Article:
In this series of posts I’m going to be giving you a warts-and-all look at the process of writing my next novel. Part 1 can be viewed here.
A couple of days after I wrote about unexpectedly bombing out of NaNoWriMo, this article from ArtsHub, ‘Eight ways to deal with post-project blues’, fortuitously popped up in my Facebook feed. It was quite a revelation to me, because I hadn’t realised that what I’ve been feeling lately is actually kind of normal for artists (of all persuasions) coming to the end of a major project. This part in particular rang especially true:
For cabaret artist and jazz singer Mama Alto, post-show blues take the form of exhaustion and deep questioning. While the exhaustion passes over time, the questioning is the scary part, said Alto. ‘The mind races: What will I do next? What’s the next step? What’s my next project? Has the work been received favourably?
‘These questions sometimes devolve into unhelpful, overly critical, and unrealistic perspectives. Am I good enough? Was this work good enough? If it was, how on earth can my next work be as good? Am I a fraud?’
The tl;dr version of the eight tips is this:
- Accept that it’s normal
- Understand that you’re experiencing loss
- Face down the critic within
- Learn to anticipate the blues
- Take a break
- Start thinking about the next project
- Look after yourself
- Don’t forget to celebrate the achievement
I’ve found all of these to be really helpful, and the good news is I’m starting to find my way back through an unexpected avenue. Sometimes when I’m at a bit of a creative loss I go back and look at some of my old writing to see if there’s anything worth resurrecting, even just the glimmer of an idea that has merit. Lurking in my ‘Stories’ folder (which is a treasure trove of 20 years’ worth of writing – some of which I still can’t bear to look at) is a 70,000 word young adult fantasy manuscript called Dragonscale that is so close to being finished I can almost taste it (although when I say ‘finished’ I mean a first draft – there’s still a lot of work that needs to be done after that). And, surprisingly, parts of it aren’t too bad. Even better, I wrote it during an obsessive ‘plotting’ stage, so there’s also a meticulous chapter-by-chapter outline and backstory. So I can pretty much pick up where I left off, even though the last time I worked on it was two years ago.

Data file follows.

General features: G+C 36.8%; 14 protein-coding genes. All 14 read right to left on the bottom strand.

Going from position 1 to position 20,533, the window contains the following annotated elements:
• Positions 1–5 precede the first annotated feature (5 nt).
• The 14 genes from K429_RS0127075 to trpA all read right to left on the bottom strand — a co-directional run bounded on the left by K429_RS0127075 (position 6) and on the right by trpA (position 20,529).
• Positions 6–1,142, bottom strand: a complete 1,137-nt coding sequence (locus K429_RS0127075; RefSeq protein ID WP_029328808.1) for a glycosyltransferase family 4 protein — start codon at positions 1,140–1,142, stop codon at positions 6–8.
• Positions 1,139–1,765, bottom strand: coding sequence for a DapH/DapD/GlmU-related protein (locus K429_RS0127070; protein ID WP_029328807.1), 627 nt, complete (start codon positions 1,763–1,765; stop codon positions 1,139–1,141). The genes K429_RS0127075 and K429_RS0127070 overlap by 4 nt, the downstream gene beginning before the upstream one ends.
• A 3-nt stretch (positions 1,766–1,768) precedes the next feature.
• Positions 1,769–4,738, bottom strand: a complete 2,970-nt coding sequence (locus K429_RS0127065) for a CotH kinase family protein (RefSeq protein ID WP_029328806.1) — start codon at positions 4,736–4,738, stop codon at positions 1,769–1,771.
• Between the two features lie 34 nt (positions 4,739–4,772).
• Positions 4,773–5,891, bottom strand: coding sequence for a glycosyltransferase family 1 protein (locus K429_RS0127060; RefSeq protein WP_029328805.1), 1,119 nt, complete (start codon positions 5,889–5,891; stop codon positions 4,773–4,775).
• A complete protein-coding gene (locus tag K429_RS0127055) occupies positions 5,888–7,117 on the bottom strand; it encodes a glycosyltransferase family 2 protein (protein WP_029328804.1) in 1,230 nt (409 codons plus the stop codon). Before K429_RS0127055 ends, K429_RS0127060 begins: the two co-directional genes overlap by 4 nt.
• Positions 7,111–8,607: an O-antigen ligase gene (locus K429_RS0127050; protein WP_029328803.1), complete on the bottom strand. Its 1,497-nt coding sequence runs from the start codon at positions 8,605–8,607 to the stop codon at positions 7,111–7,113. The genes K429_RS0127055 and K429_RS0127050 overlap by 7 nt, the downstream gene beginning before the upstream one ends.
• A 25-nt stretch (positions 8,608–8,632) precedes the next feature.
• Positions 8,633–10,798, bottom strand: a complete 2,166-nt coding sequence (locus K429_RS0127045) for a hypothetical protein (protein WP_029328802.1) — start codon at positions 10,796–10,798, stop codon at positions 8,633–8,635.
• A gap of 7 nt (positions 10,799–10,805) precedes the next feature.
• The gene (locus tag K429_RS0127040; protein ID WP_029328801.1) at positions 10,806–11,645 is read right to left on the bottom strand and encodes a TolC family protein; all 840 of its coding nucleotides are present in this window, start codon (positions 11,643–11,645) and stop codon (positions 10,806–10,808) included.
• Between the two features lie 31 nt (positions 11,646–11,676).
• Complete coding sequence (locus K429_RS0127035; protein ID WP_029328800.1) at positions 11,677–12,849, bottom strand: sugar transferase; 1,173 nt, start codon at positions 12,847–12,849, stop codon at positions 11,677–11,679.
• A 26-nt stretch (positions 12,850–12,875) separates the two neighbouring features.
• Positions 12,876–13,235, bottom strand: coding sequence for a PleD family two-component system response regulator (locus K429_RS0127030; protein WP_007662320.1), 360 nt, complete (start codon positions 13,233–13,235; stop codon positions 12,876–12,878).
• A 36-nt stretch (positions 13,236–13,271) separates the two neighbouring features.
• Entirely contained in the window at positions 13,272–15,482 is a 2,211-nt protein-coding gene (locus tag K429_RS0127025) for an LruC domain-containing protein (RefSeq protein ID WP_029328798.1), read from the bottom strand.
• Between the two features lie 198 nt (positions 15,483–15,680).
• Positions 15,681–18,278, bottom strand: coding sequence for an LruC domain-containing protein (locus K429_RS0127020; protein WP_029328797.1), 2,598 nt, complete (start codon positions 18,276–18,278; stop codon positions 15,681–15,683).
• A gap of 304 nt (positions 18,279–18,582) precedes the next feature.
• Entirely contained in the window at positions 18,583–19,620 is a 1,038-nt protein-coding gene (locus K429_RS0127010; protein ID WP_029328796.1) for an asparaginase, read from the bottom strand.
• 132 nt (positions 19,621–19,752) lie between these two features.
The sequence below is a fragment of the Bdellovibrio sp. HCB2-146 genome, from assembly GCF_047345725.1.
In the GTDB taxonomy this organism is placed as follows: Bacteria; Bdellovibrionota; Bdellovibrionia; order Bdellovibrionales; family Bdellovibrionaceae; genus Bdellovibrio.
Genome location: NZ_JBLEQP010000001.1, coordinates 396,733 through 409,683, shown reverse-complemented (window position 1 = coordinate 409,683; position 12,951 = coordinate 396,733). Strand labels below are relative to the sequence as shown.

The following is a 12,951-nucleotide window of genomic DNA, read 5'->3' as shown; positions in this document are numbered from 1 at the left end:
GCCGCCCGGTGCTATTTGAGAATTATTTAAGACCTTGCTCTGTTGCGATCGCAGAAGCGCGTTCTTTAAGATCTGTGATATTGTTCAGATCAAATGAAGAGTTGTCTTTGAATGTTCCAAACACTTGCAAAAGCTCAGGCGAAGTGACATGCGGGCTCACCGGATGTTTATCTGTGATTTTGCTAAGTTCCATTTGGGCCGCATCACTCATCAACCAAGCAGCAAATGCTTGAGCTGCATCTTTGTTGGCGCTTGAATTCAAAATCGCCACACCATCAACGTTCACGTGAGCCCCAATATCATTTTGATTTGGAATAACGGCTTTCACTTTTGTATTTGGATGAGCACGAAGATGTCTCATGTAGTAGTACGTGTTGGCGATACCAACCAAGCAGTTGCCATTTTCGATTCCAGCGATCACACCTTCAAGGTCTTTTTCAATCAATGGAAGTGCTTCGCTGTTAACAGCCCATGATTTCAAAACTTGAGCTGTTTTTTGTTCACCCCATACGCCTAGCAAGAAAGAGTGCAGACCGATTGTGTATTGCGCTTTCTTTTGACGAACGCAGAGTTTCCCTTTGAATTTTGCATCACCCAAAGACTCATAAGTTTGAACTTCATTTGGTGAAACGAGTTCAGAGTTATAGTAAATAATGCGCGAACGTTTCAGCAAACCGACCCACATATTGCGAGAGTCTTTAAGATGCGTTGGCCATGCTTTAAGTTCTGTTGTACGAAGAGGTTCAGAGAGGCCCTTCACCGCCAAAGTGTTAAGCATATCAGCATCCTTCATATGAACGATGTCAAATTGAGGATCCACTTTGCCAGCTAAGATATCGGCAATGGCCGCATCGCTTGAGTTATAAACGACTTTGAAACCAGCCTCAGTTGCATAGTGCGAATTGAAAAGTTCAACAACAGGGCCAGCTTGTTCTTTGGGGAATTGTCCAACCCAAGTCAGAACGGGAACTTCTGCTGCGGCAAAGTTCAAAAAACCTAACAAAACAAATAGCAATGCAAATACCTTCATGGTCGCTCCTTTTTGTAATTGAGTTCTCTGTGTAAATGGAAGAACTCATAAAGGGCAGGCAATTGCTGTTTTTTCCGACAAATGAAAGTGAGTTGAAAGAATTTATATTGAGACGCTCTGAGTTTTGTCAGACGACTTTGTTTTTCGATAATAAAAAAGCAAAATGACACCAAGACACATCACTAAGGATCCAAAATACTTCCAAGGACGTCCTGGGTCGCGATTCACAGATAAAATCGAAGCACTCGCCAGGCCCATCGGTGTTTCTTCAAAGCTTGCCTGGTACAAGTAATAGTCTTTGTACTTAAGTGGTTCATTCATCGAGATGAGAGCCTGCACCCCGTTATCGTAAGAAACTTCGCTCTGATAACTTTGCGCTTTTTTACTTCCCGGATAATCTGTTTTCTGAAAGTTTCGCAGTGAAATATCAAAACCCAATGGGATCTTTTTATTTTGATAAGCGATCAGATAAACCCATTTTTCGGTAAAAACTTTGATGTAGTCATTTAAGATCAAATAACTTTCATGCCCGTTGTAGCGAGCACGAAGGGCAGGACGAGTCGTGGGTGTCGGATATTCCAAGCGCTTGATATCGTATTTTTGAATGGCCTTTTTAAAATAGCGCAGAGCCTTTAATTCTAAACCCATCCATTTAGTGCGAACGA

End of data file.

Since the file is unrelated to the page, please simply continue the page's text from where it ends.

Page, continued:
I have no idea if this manuscript will ever see the light of day, even after it’s finished – it’s very different to Greythorne and doesn’t really fit with my new incarnation as a horror writer. But it’s the book that taught me how to write, and so I feel that I owe it to the story to at least finish it. Quite a few of the Greythorne reviews have mentioned that it doesn’t read like a debut novel, and that’s because it’s not. Although it’s the first novel I’ve published, Dragonscale is what I cut my novelist’s teeth on and where I found my voice. It’s no wonder really that it’s been eight years in the making. It’s also just a fun story – I enjoy spending time with the characters and it’s a good old fantasy romp. The Dark Before the Dawn will not be either of those things – the protagonist and the plot are far darker and more complex, and I just don’t have the emotional energy for that right now. Ultimately, I write because it brings me joy, and what I’ve learned over the last little while is that stories have their own time and place. For whatever reason, it seems that now is Dragonscale‘s time. I’ll keep you posted.